Laurence L. Kent

Kent's early films received limited distribution and were virtually forgotten until they were included in a retrospective of Canadian cinema at the Toronto Festival of Festivals (seeFILM FESTIVALS) in 1984.

Kent, Larry
Film director Larry Kent (courtesy Toronto International Film Festival Group).

Kent, Laurence L.

Laurence L. Kent, "Larry," director (b at Johannesburg, South Africa 16 May 1937). Larry Kent came to Canada in 1957 to study theatre and psychology at the University of British Columbia. He made his first film, The Bitter Ash (1963), while he was still a student there and quickly followed it with two more low-budget feature films, Sweet Substitute (1964) and When Tomorrow Dies (1965). These films all use discontinuous editing and rhythmic jazz music to reflect the unstable lives of their characters, who resist the materialism of the consumer culture in which they live.

Kent's early films received limited distribution and were virtually forgotten until they were included in a retrospective of Canadian cinema at the Toronto Festival of Festivals (seeFILM FESTIVALS) in 1984. By this time, Kent, like many other English-Canadian filmmakers of his generation, could find work only infrequently and on projects that he did not control. He had moved in 1966 from Vancouver to Montréal, where he made two films dealing with the drug culture and the political unrest of the 1960s: High (1968) and The Apprentice (1970). These films, along with the three Vancouver films, are sometimes clumsy and overstated, but they have a vitality and urgency that suggest Kent could have developed into a major filmmaker.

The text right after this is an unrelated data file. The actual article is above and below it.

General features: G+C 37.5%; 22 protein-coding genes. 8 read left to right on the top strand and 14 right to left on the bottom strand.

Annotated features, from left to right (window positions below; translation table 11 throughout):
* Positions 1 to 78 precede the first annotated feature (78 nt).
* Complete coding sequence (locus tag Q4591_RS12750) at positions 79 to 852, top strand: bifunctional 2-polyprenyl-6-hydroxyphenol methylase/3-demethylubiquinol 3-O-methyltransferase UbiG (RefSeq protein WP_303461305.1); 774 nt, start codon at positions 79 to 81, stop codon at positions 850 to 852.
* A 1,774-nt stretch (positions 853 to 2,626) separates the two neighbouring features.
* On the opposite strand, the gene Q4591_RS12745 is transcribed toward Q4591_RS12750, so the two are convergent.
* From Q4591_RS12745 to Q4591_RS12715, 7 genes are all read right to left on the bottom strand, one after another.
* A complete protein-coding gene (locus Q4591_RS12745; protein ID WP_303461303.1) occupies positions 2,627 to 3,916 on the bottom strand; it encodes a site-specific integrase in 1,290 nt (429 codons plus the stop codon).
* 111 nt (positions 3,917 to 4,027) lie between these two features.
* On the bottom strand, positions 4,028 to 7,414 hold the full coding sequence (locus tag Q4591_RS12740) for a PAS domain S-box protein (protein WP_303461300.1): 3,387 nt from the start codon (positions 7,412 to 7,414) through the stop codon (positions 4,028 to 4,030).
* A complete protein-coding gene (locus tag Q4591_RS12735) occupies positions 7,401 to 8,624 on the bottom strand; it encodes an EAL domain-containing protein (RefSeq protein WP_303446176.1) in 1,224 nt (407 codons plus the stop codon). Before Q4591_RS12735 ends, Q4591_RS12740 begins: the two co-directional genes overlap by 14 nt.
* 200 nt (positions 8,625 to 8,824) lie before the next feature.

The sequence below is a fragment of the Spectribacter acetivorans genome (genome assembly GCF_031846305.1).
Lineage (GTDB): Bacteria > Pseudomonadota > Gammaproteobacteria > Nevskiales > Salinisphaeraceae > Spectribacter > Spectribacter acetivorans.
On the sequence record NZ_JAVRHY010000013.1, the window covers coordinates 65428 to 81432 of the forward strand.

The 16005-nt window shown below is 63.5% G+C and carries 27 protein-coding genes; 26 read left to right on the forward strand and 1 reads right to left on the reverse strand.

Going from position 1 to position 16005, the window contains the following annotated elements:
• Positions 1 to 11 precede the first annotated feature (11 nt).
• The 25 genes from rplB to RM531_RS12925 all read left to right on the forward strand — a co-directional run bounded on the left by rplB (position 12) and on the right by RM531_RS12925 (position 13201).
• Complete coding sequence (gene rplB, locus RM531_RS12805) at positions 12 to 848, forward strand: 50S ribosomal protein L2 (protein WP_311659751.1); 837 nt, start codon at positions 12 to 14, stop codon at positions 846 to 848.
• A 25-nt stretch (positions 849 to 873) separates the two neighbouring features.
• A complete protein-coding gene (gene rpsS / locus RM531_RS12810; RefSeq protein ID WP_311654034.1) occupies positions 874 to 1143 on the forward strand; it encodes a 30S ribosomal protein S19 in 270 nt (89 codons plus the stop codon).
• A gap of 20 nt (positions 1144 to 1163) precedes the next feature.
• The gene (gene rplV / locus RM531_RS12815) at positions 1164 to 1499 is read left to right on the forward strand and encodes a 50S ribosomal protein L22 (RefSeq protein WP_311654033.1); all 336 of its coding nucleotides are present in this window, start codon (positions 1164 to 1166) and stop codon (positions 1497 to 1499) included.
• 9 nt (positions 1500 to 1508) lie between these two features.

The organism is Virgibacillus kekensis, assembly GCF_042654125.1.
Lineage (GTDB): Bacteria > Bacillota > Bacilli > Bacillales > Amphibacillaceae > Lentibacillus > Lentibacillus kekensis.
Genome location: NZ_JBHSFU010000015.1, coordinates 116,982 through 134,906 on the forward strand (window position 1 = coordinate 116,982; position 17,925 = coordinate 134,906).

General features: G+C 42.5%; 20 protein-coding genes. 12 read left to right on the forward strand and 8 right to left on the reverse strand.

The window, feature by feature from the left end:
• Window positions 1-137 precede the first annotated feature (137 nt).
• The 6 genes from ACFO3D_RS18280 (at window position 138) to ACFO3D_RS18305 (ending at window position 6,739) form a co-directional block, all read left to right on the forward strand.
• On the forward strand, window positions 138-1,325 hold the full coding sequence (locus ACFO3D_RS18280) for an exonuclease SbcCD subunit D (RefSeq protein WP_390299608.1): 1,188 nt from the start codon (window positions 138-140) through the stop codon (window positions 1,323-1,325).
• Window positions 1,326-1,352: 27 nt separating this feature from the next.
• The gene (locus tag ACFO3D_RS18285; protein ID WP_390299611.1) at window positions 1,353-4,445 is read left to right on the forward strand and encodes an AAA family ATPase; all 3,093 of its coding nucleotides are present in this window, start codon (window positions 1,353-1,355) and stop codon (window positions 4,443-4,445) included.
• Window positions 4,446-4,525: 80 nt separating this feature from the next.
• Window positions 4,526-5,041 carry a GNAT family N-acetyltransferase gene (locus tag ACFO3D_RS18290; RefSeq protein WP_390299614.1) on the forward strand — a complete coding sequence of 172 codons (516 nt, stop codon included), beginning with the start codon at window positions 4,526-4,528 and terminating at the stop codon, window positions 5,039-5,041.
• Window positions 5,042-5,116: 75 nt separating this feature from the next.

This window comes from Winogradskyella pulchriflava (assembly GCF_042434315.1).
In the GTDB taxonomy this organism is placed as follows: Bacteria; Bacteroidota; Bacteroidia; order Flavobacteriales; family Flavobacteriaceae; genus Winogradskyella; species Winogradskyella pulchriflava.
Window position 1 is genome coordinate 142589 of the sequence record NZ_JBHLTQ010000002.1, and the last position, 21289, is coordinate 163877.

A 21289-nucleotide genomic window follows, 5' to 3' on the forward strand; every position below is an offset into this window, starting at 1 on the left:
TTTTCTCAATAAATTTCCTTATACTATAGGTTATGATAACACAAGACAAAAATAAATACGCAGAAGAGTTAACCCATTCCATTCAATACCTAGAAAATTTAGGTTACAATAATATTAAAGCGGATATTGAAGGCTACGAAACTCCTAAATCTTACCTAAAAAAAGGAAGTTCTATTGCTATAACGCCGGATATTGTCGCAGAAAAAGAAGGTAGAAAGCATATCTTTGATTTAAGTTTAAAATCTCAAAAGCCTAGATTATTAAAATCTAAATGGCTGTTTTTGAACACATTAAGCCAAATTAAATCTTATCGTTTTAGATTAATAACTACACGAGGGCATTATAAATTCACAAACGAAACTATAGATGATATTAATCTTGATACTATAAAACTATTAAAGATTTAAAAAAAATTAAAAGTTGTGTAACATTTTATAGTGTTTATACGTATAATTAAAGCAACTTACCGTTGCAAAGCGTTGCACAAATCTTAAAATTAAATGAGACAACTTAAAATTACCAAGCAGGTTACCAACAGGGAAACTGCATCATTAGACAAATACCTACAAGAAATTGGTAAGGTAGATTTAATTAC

Instead, his subsequent career, apart from a few short films for the NATIONAL FILM BOARD, has been spent on supposedly commercial productions that have never succeeded commercially and, in some cases, have not even been commercially released. His two most successful later films develop their energy from their critical perspective on "family values," through broad comedy in Keep It In The Family (1977) and claustrophobic melodrama in Mothers and Daughters (1992). At a time when critics were beginning to reassess his earlier films, Kent returned to directing in 2005 with The Hamster Cage, another broad comedy about a dysfunctional family, that met with the usual mixed reviews and limited release.